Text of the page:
Submitted to: Food Hydrocolloids Journal
Publication Type: Peer Reviewed Journal
Publication Acceptance Date: 10/24/2008
Publication Date: 8/1/2009
Citation: Fishman, M., Chau, H.K., Cooke, P.H., Yadav, M.P., Hotchkiss, A.T. 2009. Physico-chemical characterization of alkaline soluble polysaccharides from sugar beet pulp. Food Hydrocolloids. 23:1554-1562. Interpretive Summary: The need to increase utilization of low valued co-products derived from the processing of sugar beets has prompted us to investigate the structure of alkaline soluble polysaccharides (ASP) extracted from sugar beet pulp (SBP). SBP is derived from the remains of sugar beets after the extraction of sugar. In this work we developed a method of flash extracting ASP from pulp by heating it for 10 minutes at 100 deg C rather than an hour or longer as conventionally extracted ASP. Physical characterization has revealed that ASP have a structure that is distinct from another polysaccharide, pectin, which also is found in SBP. Preliminary studies have revealed that potentially, ASP are equal to or better than gum arabic as an emulsifier in food systems. This research should be of help to sugar beet growers and processors by increasing the demand and value of their by-products without increasing the cost of sugar to the consumer.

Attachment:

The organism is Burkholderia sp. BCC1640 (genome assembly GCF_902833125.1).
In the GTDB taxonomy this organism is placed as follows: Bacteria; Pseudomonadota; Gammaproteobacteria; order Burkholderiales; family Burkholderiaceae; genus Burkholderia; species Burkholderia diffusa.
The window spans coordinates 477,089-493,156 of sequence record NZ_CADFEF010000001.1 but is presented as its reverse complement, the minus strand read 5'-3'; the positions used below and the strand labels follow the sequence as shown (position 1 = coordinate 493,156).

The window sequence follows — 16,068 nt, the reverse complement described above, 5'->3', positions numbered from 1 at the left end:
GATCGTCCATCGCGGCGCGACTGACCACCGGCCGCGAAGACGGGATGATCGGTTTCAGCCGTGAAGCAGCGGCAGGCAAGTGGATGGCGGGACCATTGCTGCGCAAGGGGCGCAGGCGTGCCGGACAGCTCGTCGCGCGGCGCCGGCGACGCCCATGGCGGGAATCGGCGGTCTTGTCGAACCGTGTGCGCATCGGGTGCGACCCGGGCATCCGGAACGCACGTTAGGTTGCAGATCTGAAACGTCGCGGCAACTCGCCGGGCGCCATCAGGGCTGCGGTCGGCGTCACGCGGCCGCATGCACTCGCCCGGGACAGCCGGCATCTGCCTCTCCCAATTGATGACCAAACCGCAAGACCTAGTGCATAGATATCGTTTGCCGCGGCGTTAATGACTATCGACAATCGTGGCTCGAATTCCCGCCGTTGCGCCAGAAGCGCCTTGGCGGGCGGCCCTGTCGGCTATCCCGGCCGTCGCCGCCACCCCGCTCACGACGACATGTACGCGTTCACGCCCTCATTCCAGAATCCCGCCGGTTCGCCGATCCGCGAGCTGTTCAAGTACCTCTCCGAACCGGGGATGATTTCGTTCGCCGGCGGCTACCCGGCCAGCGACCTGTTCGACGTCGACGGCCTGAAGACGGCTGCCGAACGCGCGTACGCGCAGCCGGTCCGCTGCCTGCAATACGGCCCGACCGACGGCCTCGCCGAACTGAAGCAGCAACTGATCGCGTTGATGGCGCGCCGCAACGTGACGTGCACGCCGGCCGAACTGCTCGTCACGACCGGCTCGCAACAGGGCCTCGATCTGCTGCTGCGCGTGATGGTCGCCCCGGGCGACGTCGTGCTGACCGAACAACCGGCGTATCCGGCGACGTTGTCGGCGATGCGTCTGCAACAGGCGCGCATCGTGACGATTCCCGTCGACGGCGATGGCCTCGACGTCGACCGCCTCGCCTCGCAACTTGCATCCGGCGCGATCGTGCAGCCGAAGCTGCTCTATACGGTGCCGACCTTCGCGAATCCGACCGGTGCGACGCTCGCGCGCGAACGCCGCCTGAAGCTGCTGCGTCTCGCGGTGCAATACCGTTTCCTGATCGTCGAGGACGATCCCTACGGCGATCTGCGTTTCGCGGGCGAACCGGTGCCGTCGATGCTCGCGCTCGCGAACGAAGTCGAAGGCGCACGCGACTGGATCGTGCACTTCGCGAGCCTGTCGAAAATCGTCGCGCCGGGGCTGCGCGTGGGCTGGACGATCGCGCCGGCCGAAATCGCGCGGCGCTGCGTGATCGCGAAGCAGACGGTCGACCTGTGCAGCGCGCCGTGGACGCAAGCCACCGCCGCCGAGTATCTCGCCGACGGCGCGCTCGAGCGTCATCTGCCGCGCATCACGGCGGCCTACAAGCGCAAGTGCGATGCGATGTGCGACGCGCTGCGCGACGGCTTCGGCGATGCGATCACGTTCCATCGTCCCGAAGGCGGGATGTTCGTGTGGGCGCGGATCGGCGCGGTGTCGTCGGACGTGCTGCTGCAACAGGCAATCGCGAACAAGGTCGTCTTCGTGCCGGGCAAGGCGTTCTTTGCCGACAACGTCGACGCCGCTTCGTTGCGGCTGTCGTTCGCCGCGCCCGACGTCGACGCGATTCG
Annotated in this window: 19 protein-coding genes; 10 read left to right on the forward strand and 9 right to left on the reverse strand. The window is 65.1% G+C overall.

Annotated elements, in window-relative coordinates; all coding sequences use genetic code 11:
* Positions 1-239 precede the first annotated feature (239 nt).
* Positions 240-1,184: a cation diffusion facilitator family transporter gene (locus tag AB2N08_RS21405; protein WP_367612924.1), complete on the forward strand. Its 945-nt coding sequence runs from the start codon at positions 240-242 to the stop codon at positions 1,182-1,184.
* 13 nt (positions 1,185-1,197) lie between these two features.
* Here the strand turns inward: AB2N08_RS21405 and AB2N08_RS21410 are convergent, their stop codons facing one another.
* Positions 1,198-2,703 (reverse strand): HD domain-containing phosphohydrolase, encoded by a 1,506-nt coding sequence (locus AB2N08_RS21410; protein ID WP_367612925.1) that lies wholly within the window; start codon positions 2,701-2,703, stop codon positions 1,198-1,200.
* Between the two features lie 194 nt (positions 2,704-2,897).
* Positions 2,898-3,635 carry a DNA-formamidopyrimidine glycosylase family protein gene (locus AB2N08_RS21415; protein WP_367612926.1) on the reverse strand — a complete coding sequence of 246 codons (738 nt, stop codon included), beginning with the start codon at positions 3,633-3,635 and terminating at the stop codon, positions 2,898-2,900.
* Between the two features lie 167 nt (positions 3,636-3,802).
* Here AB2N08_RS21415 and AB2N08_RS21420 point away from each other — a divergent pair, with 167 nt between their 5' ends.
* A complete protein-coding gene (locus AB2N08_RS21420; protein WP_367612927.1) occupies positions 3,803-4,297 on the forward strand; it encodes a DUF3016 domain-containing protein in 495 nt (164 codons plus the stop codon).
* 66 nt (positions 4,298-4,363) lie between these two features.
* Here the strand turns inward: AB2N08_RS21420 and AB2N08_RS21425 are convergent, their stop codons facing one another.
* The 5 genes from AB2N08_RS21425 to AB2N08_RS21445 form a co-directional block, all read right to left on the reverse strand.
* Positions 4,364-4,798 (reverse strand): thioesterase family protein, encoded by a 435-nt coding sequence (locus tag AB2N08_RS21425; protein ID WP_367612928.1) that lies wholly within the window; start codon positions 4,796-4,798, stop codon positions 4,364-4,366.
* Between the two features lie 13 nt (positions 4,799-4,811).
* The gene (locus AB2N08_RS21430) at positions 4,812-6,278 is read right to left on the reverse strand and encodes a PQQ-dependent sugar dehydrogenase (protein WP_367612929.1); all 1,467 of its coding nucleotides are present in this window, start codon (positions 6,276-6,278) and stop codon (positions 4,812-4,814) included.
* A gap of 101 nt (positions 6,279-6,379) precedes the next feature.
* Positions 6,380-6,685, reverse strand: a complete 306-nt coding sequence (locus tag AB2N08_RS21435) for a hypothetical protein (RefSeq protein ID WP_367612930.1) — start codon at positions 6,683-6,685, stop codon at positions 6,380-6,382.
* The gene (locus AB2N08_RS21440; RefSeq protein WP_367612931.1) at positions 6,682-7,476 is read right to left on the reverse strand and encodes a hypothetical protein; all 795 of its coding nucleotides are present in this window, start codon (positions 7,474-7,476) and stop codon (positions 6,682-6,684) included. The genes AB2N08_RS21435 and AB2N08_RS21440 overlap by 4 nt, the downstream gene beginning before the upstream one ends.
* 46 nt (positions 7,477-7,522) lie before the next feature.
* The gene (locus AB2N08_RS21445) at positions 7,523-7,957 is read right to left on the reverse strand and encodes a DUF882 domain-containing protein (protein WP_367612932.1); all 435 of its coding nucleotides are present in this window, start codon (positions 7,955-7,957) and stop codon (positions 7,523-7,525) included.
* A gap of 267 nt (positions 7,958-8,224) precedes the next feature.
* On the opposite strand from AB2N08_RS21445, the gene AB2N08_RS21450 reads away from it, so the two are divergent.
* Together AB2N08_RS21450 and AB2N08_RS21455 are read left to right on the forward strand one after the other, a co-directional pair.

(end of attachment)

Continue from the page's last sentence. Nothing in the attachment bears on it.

Technical Abstract: We have studied the global structure of microwave-assisted alkaline soluble polysaccharides (ASP) isolated from fresh sugar beet pulp. The objective was to minimize the disassembly and possibly the degradation of these polysaccharides during extraction. Prior to ASP microwave assisted-extraction (MAE), pectin was removed and isolated by MAE. Two sub fractions, ASP I and ASP II were isolated. ASP I had about the same ratio of anhydrogalacturonate (AGA) to neutral sugar (NS) by percentage weight (%wt) whereas ASP II had about twice as much AGA to NS by %wt. Unlike the sugar beet pectin isolated, the degree of methyl esterification of AGA in both ASP fractions was very low. Arabinose, was the most abundant neutral sugar followed by either rhamnose or galactose. High Performance Size Exclusion Chromatography with molar mass and viscometric detection revealed that both ASP fractions are about 100,000 Daltons in Mw and about 20 nm in Rgz. ASP I and ASP II had weight average intrinsic viscosities of 0.85 and 0.60 dL/g respectively and their Mark-Houwink exponents indicated that they are relatively compact in shape. Molar Mass distributions of ASP appeared to be bi-modal in shape. AFM images of ASP I revealed a bimodal distribution of small and large compact asymmetric subunits when a 0.1 microgram/mL air dried, aqueous solution was deposited on freshly cleaved mica and imaged. When the solution concentration was 25 micrograms/mL in ASP I, the subunits appeared to aggregate into skeletal structures whereas ASP II only formed compact asymmetric structures. Unlike AFM images of sugar beet pectin previously imaged, neither ASP I nor ASP II formed network structures at higher concentrations. Both ASP I and II were found to emulsify orange oil.